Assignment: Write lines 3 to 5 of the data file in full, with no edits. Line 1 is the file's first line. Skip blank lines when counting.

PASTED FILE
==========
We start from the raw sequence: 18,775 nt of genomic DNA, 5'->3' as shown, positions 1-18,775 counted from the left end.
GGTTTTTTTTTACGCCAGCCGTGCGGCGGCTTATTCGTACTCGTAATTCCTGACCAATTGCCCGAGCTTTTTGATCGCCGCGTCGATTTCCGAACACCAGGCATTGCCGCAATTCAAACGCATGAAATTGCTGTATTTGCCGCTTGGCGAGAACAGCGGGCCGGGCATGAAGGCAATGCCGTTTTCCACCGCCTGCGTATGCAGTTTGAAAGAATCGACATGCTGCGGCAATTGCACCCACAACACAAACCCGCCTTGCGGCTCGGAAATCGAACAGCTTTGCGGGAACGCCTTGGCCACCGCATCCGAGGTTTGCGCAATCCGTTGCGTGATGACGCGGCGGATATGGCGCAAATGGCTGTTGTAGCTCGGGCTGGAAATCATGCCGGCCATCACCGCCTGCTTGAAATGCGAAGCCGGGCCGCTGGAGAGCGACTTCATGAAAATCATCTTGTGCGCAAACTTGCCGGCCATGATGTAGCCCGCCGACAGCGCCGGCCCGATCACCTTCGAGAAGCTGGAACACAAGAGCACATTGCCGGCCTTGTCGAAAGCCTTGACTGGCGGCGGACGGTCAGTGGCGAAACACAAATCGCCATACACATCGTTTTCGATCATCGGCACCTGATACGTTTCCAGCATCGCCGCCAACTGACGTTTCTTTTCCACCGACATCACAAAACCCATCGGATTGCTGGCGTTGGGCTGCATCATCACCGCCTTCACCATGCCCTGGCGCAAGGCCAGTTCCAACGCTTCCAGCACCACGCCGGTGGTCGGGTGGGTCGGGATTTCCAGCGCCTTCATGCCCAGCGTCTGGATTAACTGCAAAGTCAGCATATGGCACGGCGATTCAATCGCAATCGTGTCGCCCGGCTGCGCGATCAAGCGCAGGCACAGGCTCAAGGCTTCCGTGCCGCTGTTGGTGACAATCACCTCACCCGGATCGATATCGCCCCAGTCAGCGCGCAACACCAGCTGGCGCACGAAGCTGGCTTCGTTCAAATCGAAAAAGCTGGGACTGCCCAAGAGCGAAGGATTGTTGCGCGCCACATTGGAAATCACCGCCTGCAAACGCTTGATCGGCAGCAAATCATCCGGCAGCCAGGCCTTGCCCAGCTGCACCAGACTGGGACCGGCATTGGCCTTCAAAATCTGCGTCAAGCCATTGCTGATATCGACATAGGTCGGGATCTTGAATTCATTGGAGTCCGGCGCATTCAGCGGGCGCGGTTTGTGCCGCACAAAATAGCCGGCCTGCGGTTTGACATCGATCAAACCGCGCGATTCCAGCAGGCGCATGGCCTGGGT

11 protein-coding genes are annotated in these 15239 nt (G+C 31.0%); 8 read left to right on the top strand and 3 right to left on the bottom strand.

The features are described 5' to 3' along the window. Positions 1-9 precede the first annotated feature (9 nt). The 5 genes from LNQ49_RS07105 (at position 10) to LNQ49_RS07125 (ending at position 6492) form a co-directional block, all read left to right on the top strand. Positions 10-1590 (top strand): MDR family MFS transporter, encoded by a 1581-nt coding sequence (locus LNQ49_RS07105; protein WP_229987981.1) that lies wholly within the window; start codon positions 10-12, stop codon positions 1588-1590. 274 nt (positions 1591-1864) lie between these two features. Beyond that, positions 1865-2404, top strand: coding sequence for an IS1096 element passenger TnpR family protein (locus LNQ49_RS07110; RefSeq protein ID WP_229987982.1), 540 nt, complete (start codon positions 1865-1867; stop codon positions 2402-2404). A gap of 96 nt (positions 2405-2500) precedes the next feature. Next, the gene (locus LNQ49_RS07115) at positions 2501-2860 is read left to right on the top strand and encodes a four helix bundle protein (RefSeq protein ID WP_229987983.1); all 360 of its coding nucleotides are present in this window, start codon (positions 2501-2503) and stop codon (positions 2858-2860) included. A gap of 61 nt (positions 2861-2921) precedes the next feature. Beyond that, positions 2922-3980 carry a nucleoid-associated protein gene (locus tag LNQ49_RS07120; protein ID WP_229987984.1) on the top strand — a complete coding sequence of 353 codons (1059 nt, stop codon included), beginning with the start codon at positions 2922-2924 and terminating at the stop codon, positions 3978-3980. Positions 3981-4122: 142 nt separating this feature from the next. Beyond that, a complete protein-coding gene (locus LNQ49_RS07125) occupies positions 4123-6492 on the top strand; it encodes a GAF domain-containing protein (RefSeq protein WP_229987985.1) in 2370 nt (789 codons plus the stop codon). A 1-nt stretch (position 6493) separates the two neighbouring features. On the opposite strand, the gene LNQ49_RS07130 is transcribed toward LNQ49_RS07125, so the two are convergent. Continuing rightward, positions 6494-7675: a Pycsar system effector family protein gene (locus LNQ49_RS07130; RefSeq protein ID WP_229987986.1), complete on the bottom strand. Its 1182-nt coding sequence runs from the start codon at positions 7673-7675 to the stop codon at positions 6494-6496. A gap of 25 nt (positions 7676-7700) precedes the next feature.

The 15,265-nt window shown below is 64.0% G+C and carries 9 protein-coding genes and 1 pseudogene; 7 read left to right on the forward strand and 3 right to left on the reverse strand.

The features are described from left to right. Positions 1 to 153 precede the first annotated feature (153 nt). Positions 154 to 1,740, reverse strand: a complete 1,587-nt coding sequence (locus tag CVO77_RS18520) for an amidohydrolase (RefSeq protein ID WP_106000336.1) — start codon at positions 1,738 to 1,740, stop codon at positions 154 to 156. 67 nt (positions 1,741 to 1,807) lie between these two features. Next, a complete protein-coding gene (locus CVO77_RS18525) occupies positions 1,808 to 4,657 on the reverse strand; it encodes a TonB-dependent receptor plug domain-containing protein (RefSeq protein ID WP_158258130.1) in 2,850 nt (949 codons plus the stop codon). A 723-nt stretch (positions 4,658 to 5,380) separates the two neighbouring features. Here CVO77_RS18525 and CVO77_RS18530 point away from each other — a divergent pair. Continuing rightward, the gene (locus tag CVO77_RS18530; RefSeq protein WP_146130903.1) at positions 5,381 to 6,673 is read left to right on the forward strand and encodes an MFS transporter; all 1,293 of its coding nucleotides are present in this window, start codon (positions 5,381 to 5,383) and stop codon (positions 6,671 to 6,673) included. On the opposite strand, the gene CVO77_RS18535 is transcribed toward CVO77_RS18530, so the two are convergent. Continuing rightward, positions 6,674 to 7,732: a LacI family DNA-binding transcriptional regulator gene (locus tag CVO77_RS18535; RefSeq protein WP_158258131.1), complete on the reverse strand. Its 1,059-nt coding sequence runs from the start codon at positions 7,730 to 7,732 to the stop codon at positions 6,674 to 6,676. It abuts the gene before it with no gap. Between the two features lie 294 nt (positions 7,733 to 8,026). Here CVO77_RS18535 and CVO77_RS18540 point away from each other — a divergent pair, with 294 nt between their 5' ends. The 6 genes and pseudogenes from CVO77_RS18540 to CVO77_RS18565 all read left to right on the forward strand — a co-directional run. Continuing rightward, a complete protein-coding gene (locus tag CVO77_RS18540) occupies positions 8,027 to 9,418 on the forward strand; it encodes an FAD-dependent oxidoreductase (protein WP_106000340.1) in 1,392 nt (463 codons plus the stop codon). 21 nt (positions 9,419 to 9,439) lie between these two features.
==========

11 protein-coding genes are annotated in these 15239 nt (G+C 31.0%); 8 read left to right on the top strand and 3 right to left on the bottom strand.

The features are described 5' to 3' along the window. Positions 1-9 precede the first annotated feature (9 nt). The 5 genes from LNQ49_RS07105 (at position 10) to LNQ49_RS07125 (ending at position 6492) form a co-directional block, all read left to right on the top strand. Positions 10-1590 (top strand): MDR family MFS transporter, encoded by a 1581-nt coding sequence (locus LNQ49_RS07105; protein WP_229987981.1) that lies wholly within the window; start codon positions 10-12, stop codon positions 1588-1590. 274 nt (positions 1591-1864) lie between these two features. Beyond that, positions 1865-2404, top strand: coding sequence for an IS1096 element passenger TnpR family protein (locus LNQ49_RS07110; RefSeq protein ID WP_229987982.1), 540 nt, complete (start codon positions 1865-1867; stop codon positions 2402-2404). A gap of 96 nt (positions 2405-2500) precedes the next feature. Next, the gene (locus LNQ49_RS07115) at positions 2501-2860 is read left to right on the top strand and encodes a four helix bundle protein (RefSeq protein ID WP_229987983.1); all 360 of its coding nucleotides are present in this window, start codon (positions 2501-2503) and stop codon (positions 2858-2860) included. A gap of 61 nt (positions 2861-2921) precedes the next feature. Beyond that, positions 2922-3980 carry a nucleoid-associated protein gene (locus tag LNQ49_RS07120; protein ID WP_229987984.1) on the top strand — a complete coding sequence of 353 codons (1059 nt, stop codon included), beginning with the start codon at positions 2922-2924 and terminating at the stop codon, positions 3978-3980. Positions 3981-4122: 142 nt separating this feature from the next. Beyond that, a complete protein-coding gene (locus LNQ49_RS07125) occupies positions 4123-6492 on the top strand; it encodes a GAF domain-containing protein (RefSeq protein WP_229987985.1) in 2370 nt (789 codons plus the stop codon). A 1-nt stretch (position 6493) separates the two neighbouring features. On the opposite strand, the gene LNQ49_RS07130 is transcribed toward LNQ49_RS07125, so the two are convergent. Continuing rightward, positions 6494-7675: a Pycsar system effector family protein gene (locus LNQ49_RS07130; RefSeq protein ID WP_229987986.1), complete on the bottom strand. Its 1182-nt coding sequence runs from the start codon at positions 7673-7675 to the stop codon at positions 6494-6496. A gap of 25 nt (positions 7676-7700) precedes the next feature.

The 15,265-nt window shown below is 64.0% G+C and carries 9 protein-coding genes and 1 pseudogene; 7 read left to right on the forward strand and 3 right to left on the reverse strand.